Rand Rowland Named to Allstate NABC Good Works Team®
Tech senior one of 10 players from all divisions named for their impact on the community
THE FLATS - Georgia Tech senior men's basketball player Rand Rowland has been named to the 2017 Allstate NABC Good Works Team® by the Allstate Insurance Company® and the National Association of Basketball Coaches (NABC), the organizations announced Tuesday.
Of the 181 nominees from colleges and universities across the country, Rowland is among 10 remarkable student-athletes named to the team for the positive impact he's had on the community and the lives of others. In addition to dedicating countless hours to their studies and athletics, the members of this year's team have spent their limited free time bettering communities all over the world and demonstrating a strong commitment to improving the lives of others.
Since 2013, members of the Allstate NABC Good Works Team® have given back to the host cities of the NCAA® Final Fours® through a community service initiative and monetary donation. This year, members of the Allstate NABC Good Works Team® will be invited by Allstate to be recognized at the 2017 NABC Convention and 2017 NCAA Men's Final Four® and will participate in a community service project to benefit Phoenix.
Georgia Tech is the only Division I institution to have a football player and a men's basketball player on the Allstate NABC Good Works Team®. The Yellow Jackets' defensive lineman, KeShun Freeman, made the football team in the fall.
Rowland is a 6-7 senior forward from Cleveland, Ga., who joined the Yellow Jacket program as a non-scholarship player in the fall of 2014 and was put on scholarship this season. During his time at Tech, he has added value not only to his team, but to the bigger student-athlete population at Georgia Tech through his volunteer efforts.
"It's very humbling to know that I'm one of only 10 student-athletes in this group," said Rowland. "I'm also grateful for the people around me at Georgia Tech. My parents always taught me to do the right thing to help others, but having people like Leah Thomas (director of Tech's Total Person Program) and Mario West (basketball director of player personnel) help provide us the opportunities to do that and fit it into our schedules. And to be able to do these things with other student-athletes is awesome and the way it should be."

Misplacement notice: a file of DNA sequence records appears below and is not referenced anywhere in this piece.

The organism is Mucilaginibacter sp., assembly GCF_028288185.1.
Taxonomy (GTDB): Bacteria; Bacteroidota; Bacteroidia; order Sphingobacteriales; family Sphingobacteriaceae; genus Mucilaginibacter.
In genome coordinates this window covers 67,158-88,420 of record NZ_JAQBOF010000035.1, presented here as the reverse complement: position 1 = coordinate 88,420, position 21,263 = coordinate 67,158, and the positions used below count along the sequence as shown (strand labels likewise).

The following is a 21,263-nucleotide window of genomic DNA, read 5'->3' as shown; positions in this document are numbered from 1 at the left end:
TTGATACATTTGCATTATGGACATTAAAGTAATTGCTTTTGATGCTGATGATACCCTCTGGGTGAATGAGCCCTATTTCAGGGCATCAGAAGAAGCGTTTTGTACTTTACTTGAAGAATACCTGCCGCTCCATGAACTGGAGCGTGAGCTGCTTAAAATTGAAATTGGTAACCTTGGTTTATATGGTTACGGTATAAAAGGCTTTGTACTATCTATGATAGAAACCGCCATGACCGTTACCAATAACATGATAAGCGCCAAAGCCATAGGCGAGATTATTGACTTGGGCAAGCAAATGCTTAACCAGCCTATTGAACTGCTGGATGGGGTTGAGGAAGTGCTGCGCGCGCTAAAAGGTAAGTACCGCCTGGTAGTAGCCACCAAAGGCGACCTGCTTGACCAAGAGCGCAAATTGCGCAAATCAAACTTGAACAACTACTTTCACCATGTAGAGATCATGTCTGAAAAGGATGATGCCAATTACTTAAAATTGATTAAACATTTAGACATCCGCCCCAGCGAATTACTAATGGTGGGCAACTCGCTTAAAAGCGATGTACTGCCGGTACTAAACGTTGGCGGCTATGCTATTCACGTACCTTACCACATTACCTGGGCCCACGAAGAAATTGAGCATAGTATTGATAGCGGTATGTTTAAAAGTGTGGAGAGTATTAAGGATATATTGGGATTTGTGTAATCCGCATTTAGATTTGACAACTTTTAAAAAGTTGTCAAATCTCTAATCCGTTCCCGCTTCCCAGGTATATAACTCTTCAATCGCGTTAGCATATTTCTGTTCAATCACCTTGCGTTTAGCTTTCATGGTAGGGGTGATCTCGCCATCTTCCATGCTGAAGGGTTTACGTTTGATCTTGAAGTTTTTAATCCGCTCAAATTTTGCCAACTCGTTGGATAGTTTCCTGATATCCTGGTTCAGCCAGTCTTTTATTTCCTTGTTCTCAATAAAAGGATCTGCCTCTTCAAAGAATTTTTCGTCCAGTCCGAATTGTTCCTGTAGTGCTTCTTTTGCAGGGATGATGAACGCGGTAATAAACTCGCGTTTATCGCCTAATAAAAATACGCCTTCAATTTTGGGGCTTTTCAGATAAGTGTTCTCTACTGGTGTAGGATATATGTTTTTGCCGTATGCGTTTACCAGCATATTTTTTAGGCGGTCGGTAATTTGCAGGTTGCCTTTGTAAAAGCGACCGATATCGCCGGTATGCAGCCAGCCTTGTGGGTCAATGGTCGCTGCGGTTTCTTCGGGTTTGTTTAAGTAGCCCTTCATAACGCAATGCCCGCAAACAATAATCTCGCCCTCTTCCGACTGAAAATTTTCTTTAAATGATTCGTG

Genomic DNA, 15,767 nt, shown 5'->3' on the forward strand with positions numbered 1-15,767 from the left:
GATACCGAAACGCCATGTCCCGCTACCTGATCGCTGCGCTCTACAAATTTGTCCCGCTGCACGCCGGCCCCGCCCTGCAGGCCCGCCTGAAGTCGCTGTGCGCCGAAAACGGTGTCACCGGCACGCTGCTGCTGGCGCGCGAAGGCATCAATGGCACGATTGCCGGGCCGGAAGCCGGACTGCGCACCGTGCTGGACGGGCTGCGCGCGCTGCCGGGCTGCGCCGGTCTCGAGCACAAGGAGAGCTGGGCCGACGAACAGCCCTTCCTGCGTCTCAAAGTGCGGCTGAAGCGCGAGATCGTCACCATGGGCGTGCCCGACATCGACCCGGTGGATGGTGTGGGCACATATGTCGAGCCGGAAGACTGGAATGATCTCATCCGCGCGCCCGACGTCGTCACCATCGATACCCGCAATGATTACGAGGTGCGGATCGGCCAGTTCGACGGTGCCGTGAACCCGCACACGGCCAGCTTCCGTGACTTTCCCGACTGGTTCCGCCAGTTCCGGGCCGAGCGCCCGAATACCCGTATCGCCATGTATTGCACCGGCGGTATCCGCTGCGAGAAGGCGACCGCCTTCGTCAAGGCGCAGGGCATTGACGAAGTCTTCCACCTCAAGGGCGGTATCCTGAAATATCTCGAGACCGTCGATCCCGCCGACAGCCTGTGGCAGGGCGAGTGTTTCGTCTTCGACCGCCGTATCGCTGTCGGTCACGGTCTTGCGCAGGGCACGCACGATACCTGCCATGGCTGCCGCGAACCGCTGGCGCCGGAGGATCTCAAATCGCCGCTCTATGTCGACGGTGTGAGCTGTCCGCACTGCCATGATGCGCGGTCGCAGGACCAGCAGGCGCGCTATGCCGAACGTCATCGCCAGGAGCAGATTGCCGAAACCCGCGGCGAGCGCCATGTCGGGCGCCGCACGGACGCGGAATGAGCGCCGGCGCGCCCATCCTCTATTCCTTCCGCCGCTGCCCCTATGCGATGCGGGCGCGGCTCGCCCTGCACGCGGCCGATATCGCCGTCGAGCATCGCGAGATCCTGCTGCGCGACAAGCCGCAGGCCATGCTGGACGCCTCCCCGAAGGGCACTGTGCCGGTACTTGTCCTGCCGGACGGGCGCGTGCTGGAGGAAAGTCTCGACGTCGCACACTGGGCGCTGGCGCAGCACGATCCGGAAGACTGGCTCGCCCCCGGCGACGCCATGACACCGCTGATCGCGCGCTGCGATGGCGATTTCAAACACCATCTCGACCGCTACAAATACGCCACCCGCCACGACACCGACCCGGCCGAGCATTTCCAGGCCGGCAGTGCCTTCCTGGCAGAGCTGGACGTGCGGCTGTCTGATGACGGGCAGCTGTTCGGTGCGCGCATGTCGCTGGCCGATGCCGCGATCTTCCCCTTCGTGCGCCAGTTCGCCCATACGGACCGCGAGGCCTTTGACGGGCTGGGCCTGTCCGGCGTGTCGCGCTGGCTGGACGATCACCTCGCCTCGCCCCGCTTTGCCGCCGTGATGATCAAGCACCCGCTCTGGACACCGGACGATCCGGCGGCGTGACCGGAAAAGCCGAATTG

Rowland comes by his desire to help others honestly, he and his family having been on the receiving end of some community support during his youth living in North Carolina. He became involved in service activities then and through his church and the Fellowship of Christian Athletes during his high school days in Cleveland, Ga.
"Probably the first thing I ever became involved with was when I was little living in North Carolina," said Rowland. "My mom would take us to the Food Bank where we would sort through food that was donated so it could be given out to hungry families. There was a time when we had to get food from the Food Bank, so we went back and helped them sort the food for others. We never missed a meal, but we were at a point where friends from church would help us out with groceries or bills. We never went without, but I know I wouldn't be here today because other people helped my family. It makes me want to help other people whenever I can."